War of the Rebellion: Serial 073 Page 0121 Chapter L. REPORTS, ETC.-ARMY OF THE CUMBERLAND.

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ordinary amount of skill and heroism. Colonel Lockman and Lieutenant-Colonels Randall, Kilpatrick, Lloyd, and Fourat, with the troops under their command, rendered good service in their execution of all orders, the execution of which was intrusted to Colonel Cobham. Colonels Candy and Ireland, and Captain Wheeler, my chief of artillery, performed their important shares in the work bravely, skillfully, and efficiently. Lieutenant Colonel E. F. Lloyd, One hundred and nineteenth New York Volunteers, fell mortally wounded at the head of his regiment while charging the enemy's battery. In the same charge, Captain Charles Woeltge, One hundred and eleventh Pennsylvania Volunteers, lost his life, being shot while his hand was on the cannon.

Casualties in battle of Resaca, Ga.

Killed. Wounded. Missing. Aggrega

te

Commissioned officers 2 5 -- 7

Enlisted men 21 210 28 259

Total 23 215 28 266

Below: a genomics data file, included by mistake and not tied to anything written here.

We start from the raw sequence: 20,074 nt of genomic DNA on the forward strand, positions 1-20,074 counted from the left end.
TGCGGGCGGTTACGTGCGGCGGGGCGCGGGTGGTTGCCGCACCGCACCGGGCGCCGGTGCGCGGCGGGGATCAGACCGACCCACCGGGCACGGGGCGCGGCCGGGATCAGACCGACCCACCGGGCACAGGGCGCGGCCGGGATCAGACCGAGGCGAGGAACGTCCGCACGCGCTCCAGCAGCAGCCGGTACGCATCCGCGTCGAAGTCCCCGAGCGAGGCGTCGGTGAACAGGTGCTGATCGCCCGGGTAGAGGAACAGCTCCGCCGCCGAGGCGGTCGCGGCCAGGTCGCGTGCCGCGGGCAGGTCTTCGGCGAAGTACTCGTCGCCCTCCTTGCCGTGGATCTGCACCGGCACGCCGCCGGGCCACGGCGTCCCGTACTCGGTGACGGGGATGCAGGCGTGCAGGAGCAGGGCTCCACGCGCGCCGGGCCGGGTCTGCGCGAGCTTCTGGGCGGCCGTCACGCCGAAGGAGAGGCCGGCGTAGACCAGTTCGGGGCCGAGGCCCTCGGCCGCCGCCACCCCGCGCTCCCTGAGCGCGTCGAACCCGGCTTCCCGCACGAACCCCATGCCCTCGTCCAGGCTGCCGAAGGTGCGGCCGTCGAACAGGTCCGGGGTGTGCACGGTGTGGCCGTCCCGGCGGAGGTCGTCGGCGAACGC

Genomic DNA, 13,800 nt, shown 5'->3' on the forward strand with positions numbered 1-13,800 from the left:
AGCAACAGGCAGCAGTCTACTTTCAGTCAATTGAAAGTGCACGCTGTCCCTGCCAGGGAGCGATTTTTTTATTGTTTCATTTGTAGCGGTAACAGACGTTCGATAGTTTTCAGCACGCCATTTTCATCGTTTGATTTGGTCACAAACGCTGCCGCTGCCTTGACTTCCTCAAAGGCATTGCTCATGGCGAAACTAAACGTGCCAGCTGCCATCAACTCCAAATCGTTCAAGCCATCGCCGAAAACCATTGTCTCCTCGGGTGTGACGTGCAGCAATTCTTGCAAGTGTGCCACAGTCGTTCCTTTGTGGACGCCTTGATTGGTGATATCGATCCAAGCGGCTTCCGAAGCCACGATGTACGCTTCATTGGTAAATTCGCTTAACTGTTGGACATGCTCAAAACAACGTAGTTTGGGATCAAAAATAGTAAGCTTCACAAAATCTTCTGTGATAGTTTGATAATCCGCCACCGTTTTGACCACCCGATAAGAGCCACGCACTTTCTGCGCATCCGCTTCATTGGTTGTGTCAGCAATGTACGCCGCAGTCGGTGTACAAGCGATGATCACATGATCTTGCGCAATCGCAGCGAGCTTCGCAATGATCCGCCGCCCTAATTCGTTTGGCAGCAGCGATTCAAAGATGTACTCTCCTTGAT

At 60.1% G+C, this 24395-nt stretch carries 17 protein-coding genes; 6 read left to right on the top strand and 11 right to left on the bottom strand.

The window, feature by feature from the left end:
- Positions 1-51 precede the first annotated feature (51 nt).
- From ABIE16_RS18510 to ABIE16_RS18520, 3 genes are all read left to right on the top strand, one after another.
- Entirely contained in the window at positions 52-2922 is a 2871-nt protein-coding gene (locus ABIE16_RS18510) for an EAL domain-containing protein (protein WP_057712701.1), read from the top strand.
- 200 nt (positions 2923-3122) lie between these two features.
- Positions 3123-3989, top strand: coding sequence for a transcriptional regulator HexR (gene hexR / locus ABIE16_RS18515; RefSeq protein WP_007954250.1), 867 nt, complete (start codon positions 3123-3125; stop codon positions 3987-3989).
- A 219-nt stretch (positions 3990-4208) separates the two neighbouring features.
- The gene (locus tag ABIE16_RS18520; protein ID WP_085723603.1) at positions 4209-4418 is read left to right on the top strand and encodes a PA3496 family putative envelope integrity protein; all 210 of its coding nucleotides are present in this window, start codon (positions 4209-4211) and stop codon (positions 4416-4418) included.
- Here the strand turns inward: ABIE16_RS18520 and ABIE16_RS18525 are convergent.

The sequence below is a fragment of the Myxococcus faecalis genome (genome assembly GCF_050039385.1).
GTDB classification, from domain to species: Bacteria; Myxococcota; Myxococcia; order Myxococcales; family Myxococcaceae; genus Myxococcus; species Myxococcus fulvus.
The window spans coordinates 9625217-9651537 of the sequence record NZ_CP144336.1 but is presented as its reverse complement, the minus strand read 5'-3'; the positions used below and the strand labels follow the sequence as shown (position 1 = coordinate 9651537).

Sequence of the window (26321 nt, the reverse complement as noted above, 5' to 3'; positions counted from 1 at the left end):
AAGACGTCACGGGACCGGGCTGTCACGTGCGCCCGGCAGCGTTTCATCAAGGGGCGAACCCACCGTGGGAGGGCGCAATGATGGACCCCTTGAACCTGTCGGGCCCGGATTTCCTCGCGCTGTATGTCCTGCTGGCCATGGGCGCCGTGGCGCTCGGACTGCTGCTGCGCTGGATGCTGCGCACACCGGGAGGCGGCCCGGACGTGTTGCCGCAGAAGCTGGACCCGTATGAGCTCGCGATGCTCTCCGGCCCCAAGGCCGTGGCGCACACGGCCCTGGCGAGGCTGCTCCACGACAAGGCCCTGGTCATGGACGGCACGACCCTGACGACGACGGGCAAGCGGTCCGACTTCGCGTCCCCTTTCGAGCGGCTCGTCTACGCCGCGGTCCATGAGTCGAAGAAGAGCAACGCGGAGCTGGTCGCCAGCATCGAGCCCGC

May 16, shortly before daylight (in the morning) it was discovered that the enemy had evacuated which was immediately communicated to General Hooker. The Sixtieth New York Volunteers was sent to reconnoiter in the direction of Resaca. With my entire command in advance of the corps, I followed closely to within a mile of Resaca, where I turned to the left, and after waiting for orders upwards of an hour at the crossing of the Newtown road, and ascertaining that the ferry at Newtown could not be crossed, I proceeded eastward to Fite's Ferry, which was reached about 9 a.m. Here I crossed half of my command in a ferry-boat, which was brought from the opposite shore, the other half, with the artillery, crossing a quarter of a mile below, the water at the ford being about three feet in depth. Passing through the cavalry command of General Stoneman, I pressed on to McClure's Ferry, on the Coosawattee (a beautiful stream 100 yards in width), on the southern banks of which I found the enemy's scouts. Posting a section of artillery on a prominent knoll commanding the opposite bank, to protect the passage, I crossed my infantry on two old ferry-boats, upon which I subsequently constructed a bridge, over which the artillery and wagons of my own and other divisions of the corps were crossed during the night and on the following morning encamped about a mile south of the ferry. May 17, at 1 p.m. marched out the Resaca and Adairsville road, camping near the junction of the Adairsville and Calhoun road, about four miles from Calhoun. May 18, broke camp at 8.30 a.m. and made a forced march of about fifteen miles to the foot of Gravelly Plateau, on the Cassville road, eight miles from Kingston, where I encamped, Butterfield in my front, Williams in my rear. May 19, being ordered to send one regiment on a reconnaissance toward Kingston, and to be ready to support it with the entire division, I sent out the Fifth Ohio Volunteers, and soon after, under further orders, followed with the whole command, marching across Gravelly Plateau in a southerly direction, through unbroken forests, over deep ravines, moving my artillery with great difficulty. I connected with the Fourteenth Corps at 10.30 a.m. I moved until in sight of the railroad at Kingston, then moving east-